These days, most of us are so busy that we don't even have time to think about why we are busy. I want to take a little break and sort through my busyness.
Everyday, as soon as we open our eyes in the morning, we are in debt: there are homework and deadlines, and there are preparation for summer.There are always things to do, one after another. Read New York Times, reply to emails, and prepare for interviews. Our daily routine has so dominated our lives that we don't even have time to sit down and ponder over the purpose of all these.
Pondering won't necessarily render realization. We might still be very confused after all those pondering. But it's better than living a mindless life.
There are so many wonderful people around us, and I will be very glad to spend the whole weekend with anyone of them, listening to their stories, going into their world. But the calendar reminds us of the six deadlines before the end of next week, and we have to say, "it's such a joy to spend time with you, but I need to go back to my work".
It's always nice to see people hanging out on the lawn, playing music and Hula-hoop. At least someone is enjoying life. Can I afford such luxury? What am I missing? What am I doing? What's worth what? It's so easy to fall into such self-pitying state of mind.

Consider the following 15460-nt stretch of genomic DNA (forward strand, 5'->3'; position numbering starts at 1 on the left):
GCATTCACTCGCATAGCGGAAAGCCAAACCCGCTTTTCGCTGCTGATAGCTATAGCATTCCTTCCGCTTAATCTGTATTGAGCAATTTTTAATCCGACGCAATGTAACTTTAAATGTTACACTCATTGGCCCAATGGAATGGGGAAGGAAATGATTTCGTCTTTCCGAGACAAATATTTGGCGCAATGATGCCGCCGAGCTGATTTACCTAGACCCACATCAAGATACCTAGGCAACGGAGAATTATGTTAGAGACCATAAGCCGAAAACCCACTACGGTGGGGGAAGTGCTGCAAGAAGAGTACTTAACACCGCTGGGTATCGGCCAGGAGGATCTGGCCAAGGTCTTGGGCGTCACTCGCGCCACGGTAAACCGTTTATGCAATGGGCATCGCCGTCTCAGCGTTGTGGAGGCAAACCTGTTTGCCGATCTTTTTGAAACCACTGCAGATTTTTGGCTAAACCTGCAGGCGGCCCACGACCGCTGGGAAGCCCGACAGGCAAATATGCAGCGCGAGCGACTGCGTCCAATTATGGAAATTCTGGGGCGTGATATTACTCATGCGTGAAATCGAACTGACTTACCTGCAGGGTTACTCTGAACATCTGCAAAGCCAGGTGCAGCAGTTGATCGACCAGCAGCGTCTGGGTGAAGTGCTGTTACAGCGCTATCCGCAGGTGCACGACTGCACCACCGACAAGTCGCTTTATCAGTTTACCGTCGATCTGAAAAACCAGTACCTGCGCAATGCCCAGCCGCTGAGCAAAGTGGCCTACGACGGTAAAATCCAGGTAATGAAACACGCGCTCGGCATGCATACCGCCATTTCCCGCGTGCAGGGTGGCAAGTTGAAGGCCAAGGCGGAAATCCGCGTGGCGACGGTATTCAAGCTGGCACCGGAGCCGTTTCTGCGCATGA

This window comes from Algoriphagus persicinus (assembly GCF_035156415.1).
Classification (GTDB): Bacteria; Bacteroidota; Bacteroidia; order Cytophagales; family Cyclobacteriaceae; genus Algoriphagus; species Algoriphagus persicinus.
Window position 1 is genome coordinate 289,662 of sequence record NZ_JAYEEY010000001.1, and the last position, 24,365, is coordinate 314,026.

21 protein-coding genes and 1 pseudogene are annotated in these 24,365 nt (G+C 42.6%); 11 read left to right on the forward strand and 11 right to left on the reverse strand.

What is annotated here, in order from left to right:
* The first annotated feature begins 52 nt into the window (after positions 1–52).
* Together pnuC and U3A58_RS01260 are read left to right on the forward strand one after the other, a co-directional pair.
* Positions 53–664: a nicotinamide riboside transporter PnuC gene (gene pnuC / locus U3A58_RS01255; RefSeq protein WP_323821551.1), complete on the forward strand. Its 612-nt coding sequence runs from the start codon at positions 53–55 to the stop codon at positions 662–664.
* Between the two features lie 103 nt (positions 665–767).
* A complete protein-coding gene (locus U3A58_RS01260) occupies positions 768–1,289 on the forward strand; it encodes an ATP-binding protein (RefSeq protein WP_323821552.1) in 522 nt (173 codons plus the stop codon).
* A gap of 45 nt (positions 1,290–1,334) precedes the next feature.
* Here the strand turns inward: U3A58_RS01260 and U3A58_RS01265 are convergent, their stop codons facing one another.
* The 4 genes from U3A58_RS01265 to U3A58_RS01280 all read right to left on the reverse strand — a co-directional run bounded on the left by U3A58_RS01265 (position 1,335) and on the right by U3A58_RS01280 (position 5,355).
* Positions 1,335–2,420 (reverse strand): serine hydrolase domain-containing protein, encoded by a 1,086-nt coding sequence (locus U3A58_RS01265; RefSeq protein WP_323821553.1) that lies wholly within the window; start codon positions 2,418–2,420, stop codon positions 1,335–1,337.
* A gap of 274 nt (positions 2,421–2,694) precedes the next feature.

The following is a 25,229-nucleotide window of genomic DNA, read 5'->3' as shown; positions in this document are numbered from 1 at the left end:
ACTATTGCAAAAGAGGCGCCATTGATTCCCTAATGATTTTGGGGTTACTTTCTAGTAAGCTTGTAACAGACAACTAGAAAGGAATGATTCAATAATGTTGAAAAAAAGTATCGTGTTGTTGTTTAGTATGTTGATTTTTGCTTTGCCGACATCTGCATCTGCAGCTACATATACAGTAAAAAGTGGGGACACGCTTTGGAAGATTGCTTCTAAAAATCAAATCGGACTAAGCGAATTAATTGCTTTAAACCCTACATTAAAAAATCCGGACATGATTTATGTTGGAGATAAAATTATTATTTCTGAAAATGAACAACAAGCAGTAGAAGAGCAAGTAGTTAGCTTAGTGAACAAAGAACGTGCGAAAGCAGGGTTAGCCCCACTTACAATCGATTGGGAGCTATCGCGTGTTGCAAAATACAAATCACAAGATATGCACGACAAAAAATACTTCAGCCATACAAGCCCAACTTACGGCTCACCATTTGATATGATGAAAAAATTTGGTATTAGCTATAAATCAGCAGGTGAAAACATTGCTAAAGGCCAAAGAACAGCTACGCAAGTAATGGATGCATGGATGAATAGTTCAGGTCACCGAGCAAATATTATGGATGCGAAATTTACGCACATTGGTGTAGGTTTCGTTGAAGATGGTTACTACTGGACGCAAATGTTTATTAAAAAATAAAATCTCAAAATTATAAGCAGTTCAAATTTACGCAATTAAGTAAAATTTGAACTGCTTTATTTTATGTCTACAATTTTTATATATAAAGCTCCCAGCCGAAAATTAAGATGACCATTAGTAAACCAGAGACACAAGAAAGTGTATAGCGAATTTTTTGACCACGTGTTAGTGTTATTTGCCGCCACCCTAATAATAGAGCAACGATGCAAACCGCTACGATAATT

I need to remind myself of the choice that I have made. To sacrifice is to gain. We can't have the best of everything. I am optimizing my time and utility, and I am very happy with it. I am not just paddling in a little lake; I am going to sail across the oceans and around the globe. It is then natural that I will spend more time building my ship and learning about the voyage. This is the choice, and I embrace the pains and gains.
I am glad to have conquered procrastination. I don't waste time because the stakes are too high. The opportunity cost shows me the bottom-line. If I have sacrificed rock climbing, how could I then waste time on facebook? I could have been playing flute, so there's no reason to stare into the flashing screen with a blank mind.
One of the most beneficial thing I have learned to do is to close my computer as often as I could, and as soon as I am done using it. Once I close the lid of my computer, I open up endless possibilities. I can read a book, play music, go talk to people, go running or swimming, or just close my eyes, take a deep breath and relax. Computer sucks me into this little black box; it hurts my eyes, and restrain my thinking.
Always remember: I am the master of my life, not my scheduler, not my computer, not anything else. I need to be aware of what I am doing. Make the choice, and then make the most out of it. Never waste time, but leave enough room for self-reflection. My schedule is busy, but my life is happy.